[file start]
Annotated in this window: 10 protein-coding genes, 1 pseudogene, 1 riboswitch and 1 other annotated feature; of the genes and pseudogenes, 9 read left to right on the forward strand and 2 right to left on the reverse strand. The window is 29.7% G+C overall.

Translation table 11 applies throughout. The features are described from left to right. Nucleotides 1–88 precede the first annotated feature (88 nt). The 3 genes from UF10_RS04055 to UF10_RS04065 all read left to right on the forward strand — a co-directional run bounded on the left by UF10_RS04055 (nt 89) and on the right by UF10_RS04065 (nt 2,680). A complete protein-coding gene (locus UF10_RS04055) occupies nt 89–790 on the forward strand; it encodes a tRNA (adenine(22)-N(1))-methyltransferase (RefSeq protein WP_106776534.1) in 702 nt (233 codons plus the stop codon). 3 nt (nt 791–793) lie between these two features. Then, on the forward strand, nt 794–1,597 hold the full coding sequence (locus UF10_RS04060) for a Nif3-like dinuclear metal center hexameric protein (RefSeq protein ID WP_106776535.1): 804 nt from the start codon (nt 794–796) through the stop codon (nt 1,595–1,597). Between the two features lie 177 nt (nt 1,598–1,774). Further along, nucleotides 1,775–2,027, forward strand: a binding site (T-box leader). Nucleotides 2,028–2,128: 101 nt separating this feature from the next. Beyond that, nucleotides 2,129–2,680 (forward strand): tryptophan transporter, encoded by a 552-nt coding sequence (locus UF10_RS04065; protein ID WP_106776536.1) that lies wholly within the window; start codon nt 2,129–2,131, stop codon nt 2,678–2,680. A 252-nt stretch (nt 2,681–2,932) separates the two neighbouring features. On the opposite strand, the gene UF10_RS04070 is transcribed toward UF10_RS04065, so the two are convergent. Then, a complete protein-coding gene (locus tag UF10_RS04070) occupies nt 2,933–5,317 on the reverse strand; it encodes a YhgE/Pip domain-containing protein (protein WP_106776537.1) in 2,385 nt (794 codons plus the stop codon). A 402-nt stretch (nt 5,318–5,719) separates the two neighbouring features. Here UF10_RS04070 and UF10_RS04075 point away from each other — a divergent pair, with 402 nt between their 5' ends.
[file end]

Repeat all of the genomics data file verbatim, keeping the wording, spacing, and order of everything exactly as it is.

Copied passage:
Annotated in this window: 10 protein-coding genes, 1 pseudogene, 1 riboswitch and 1 other annotated feature; of the genes and pseudogenes, 9 read left to right on the forward strand and 2 right to left on the reverse strand. The window is 29.7% G+C overall.

Translation table 11 applies throughout. The features are described from left to right. Nucleotides 1–88 precede the first annotated feature (88 nt). The 3 genes from UF10_RS04055 to UF10_RS04065 all read left to right on the forward strand — a co-directional run bounded on the left by UF10_RS04055 (nt 89) and on the right by UF10_RS04065 (nt 2,680). A complete protein-coding gene (locus UF10_RS04055) occupies nt 89–790 on the forward strand; it encodes a tRNA (adenine(22)-N(1))-methyltransferase (RefSeq protein WP_106776534.1) in 702 nt (233 codons plus the stop codon). 3 nt (nt 791–793) lie between these two features. Then, on the forward strand, nt 794–1,597 hold the full coding sequence (locus UF10_RS04060) for a Nif3-like dinuclear metal center hexameric protein (RefSeq protein ID WP_106776535.1): 804 nt from the start codon (nt 794–796) through the stop codon (nt 1,595–1,597). Between the two features lie 177 nt (nt 1,598–1,774). Further along, nucleotides 1,775–2,027, forward strand: a binding site (T-box leader). Nucleotides 2,028–2,128: 101 nt separating this feature from the next. Beyond that, nucleotides 2,129–2,680 (forward strand): tryptophan transporter, encoded by a 552-nt coding sequence (locus UF10_RS04065; protein ID WP_106776536.1) that lies wholly within the window; start codon nt 2,129–2,131, stop codon nt 2,678–2,680. A 252-nt stretch (nt 2,681–2,932) separates the two neighbouring features. On the opposite strand, the gene UF10_RS04070 is transcribed toward UF10_RS04065, so the two are convergent. Then, a complete protein-coding gene (locus tag UF10_RS04070) occupies nt 2,933–5,317 on the reverse strand; it encodes a YhgE/Pip domain-containing protein (protein WP_106776537.1) in 2,385 nt (794 codons plus the stop codon). A 402-nt stretch (nt 5,318–5,719) separates the two neighbouring features. Here UF10_RS04070 and UF10_RS04075 point away from each other — a divergent pair, with 402 nt between their 5' ends.